Armstrong comes up short on Ventoux

Lance Armstrong will ride off into the sunset come July without having won on cycling's most feared


Lance Armstrong will ride off into the sunset come July without having won on cycling’s most feared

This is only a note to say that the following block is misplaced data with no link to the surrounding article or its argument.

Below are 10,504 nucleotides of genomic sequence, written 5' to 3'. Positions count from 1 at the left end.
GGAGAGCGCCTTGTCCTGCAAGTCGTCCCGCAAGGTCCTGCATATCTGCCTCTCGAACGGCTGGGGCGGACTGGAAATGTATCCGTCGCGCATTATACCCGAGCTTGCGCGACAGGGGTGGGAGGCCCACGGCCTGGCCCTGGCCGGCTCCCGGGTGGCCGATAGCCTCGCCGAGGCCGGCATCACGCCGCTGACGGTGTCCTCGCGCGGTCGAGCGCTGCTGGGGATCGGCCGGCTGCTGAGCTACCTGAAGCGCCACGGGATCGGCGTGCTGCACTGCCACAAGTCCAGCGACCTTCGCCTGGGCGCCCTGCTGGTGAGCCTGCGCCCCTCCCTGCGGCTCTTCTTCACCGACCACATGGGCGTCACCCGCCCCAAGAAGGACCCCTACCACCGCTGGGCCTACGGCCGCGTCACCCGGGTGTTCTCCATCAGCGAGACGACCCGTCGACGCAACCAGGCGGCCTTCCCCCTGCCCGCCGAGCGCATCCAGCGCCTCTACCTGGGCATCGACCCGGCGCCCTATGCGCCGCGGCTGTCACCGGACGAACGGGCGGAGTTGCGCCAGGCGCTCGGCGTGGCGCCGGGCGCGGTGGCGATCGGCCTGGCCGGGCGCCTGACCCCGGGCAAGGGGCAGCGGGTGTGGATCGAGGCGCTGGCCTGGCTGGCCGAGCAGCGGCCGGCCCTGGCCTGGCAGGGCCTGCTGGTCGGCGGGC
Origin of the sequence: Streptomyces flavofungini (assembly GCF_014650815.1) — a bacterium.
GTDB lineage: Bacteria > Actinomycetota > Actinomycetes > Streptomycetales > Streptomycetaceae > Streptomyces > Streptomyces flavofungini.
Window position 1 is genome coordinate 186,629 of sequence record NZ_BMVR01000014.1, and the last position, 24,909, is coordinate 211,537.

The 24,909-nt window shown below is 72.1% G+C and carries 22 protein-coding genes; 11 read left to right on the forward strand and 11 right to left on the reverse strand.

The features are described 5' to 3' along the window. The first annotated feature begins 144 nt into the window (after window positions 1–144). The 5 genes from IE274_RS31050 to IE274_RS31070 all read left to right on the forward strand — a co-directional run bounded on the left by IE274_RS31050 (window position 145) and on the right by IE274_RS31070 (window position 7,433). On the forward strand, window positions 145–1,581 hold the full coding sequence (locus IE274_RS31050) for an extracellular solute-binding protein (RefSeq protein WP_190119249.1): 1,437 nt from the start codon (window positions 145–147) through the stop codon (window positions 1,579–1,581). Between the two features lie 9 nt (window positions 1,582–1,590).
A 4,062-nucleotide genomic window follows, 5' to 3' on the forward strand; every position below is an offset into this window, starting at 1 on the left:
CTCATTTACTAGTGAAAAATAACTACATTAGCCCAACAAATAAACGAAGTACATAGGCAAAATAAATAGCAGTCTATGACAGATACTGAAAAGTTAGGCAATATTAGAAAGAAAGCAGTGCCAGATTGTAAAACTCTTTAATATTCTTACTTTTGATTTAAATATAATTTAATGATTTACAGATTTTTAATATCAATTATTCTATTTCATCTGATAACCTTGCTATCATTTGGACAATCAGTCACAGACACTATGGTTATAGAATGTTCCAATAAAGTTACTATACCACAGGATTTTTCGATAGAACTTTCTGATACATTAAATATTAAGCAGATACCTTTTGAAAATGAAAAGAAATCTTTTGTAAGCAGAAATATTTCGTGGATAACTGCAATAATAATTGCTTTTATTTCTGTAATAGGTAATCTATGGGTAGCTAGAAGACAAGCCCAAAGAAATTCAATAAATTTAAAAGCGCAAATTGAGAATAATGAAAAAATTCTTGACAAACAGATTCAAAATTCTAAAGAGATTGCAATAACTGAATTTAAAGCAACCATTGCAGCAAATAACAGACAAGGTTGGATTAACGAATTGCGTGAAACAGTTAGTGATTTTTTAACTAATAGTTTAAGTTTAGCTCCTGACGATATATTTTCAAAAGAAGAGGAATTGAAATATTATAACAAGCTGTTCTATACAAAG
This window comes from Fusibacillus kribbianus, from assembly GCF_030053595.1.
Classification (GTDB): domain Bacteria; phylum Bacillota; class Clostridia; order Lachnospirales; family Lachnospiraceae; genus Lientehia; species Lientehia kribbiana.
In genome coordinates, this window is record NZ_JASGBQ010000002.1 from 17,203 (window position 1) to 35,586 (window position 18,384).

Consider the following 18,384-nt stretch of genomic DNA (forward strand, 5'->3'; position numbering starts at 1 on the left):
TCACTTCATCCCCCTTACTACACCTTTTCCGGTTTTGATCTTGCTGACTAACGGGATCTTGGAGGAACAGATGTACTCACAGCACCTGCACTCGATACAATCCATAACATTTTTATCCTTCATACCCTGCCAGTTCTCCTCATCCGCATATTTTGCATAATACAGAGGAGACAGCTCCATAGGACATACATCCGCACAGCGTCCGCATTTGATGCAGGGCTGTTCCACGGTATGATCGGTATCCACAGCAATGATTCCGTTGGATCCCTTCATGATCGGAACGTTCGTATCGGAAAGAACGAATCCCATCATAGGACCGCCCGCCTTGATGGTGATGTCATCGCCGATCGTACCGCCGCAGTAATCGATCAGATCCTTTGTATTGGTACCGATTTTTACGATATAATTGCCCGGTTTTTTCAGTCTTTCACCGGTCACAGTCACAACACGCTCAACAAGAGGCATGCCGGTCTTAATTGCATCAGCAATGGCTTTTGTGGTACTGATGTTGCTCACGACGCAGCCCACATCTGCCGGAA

PIC BY TDWSPORT.COM Six-time Tour de France champion Lance Armstrong came up short in what was his last crack at the fearsome ‘Giant of Provence’, finishing fourth, 37 seconds behind winner Alexandre Vinokourov (T-Mobile) on Thursday’s fourth stage of the Dauphin Libr. “My career has been successful enough – I can’t complain about what it’s given me, about what I have gained from cycling,” a relaxed Armstrong said atop the wind-swept mountain. “Today I wasn’t good enough to win. To win, you have to attack and I was only good enough to react to the others,” said Armstrong, now second overall at 21 seconds back. “I decided to go at my own tempo.” Armstrong lagged back on the lower flanks of the gruelling 19km climb, but recovered well, driving compatriots Levi Leipheimer (Gerolsteiner) and Phonak’s Floyd Landis over the steep, final 1.5km push to the summit. More important for Armstrong than winning on the Ventoux was testing himself on the climb ahead of the Tour. Coupled with Wednesday’s time trial effort, when he finished third to winner Santiago Botero (Phonak), the Texan feels like he’s on target for a run at a seventh Tour crown. “I actually feel stronger now than I did a year ago,” Arsmtrong said, referring to his two-minute loss last year to Iban Mayo in the climbing time trial stage. “I’m not here for the overall, but you never know what will happen.” Armstrong said he won’t lose any sleep after failing to add the Ventoux to his bulging palmars. In 2000, in what was his best chance to win, he “gifted” the stage to Marco Pantani in a controversial gesture, while Richard Virenque went away in a suicidal breakaway to hang on in 2002.